Competition for the 2023 Global Shining Light Award (#GSLA23) is now CLOSED. The deadline to apply for the Global Shining Light Award was February 28, 2023. The winners were announced at the Global Investigative Journalism Conference in Gothenburg, Sweden, in September 2023.
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Every two years, the Global Investigative Journalism Network presents the Global Shining Light Award, a unique award which honors investigative journalism in a developing or transitioning country, done under threat, duress, or in the direst of conditions. After a pause during the pandemic, we are pleased to bring back the award, which will cover the period from January 1, 2021 through December 31, 2022.
There are two award categories: Small & Medium Outlets (organizations with staff of 20 or less, including freelancers); and Large Outlets (organizations with more than 20 staff). Top winners will receive an honorary plaque, US$2,500, and a trip to the 2023 Global Investigative Journalism Conference to accept the award in front of hundreds of their colleagues from around the world.
Due to the high volume of applications, we ask that you send us online links to your work samples. If your sample is not available as a public link, you can easily upload your document to a platform such as Google Drive or Dropbox, and share the link with firstname.lastname@example.org. If you run into any problems, send us an email. If submissions are in languages other than English, you must provide a detailed English-language summary of a print or online story, or an English-language transcript of a broadcast script.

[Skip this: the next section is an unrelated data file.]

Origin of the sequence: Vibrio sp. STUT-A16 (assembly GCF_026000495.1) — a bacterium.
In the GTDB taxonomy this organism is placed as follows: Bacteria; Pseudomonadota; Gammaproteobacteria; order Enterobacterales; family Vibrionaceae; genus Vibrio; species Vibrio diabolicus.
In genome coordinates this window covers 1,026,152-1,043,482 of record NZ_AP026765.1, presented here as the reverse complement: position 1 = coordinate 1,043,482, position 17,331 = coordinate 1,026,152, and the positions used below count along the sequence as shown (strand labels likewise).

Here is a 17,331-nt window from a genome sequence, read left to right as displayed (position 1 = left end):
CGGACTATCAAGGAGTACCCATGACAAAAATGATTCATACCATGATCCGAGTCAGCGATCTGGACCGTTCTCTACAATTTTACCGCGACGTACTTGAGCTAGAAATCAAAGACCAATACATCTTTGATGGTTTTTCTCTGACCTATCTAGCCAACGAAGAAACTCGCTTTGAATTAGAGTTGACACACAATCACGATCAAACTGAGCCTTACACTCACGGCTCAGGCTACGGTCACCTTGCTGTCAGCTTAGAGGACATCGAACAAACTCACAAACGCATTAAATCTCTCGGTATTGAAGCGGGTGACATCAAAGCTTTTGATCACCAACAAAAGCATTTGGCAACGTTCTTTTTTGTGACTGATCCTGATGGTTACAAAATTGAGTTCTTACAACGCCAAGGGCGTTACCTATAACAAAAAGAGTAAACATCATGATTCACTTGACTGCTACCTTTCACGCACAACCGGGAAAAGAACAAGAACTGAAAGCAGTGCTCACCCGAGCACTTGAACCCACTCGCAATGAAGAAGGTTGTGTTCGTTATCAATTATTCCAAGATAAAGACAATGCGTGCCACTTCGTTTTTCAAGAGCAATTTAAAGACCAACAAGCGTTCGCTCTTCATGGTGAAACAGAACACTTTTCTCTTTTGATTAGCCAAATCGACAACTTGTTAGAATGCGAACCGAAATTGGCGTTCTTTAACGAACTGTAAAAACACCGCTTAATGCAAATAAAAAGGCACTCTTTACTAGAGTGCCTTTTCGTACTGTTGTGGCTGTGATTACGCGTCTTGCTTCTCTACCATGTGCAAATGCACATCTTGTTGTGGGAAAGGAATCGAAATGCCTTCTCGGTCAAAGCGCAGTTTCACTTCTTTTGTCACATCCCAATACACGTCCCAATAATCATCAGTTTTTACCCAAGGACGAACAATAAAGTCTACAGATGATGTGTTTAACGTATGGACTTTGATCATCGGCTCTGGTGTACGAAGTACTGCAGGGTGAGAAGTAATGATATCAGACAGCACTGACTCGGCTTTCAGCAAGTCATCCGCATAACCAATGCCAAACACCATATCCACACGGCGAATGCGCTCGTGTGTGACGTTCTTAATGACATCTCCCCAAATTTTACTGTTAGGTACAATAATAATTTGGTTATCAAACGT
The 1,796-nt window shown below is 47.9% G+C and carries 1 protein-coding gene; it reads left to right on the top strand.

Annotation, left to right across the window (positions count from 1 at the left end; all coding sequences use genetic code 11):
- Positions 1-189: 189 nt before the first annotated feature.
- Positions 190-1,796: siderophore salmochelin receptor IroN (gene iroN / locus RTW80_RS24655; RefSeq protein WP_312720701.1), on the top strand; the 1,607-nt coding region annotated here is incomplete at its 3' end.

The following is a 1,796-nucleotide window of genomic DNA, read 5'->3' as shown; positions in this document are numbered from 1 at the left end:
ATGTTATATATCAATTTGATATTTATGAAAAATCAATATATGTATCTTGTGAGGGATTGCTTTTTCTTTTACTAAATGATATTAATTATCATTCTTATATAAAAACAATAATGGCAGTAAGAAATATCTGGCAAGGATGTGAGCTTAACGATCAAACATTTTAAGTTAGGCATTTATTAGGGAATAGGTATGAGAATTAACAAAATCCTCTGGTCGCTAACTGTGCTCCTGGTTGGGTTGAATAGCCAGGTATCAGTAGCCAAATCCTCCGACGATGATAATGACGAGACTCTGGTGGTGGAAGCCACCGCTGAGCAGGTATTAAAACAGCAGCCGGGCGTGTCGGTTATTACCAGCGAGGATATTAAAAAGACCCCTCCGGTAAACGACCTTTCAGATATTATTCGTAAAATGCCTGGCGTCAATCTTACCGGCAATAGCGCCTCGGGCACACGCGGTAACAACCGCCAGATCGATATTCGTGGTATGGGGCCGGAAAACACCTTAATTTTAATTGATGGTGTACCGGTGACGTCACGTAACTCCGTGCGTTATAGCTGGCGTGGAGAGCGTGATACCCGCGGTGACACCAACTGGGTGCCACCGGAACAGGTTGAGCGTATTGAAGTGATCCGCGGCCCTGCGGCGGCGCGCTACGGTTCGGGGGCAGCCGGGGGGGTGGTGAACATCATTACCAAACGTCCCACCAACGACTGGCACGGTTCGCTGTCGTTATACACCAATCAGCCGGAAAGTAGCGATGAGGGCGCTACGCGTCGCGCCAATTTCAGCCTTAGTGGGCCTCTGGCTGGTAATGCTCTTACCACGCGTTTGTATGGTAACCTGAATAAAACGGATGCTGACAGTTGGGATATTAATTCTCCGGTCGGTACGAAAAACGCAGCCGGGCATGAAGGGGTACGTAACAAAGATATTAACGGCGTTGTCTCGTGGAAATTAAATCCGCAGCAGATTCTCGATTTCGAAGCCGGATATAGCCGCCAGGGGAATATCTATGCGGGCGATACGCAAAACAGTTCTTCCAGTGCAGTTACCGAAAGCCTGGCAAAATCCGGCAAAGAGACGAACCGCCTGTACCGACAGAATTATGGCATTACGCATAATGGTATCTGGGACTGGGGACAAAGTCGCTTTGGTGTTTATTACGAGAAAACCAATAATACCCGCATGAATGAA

Competition is keen. In 2019, the awards drew a record 291 submissions. The quality was extraordinary. From 12 impressive finalists, the judges gave out three awards and two citations of excellence.
Each year dozens of journalists and media workers are killed – and hundreds more are attacked, imprisoned or threatened – just for doing their job. Many of these violations of free expression occur in developing or emerging countries, and quite often during military conflicts. There are a number of international awards recognizing such attacks on freedom of expression.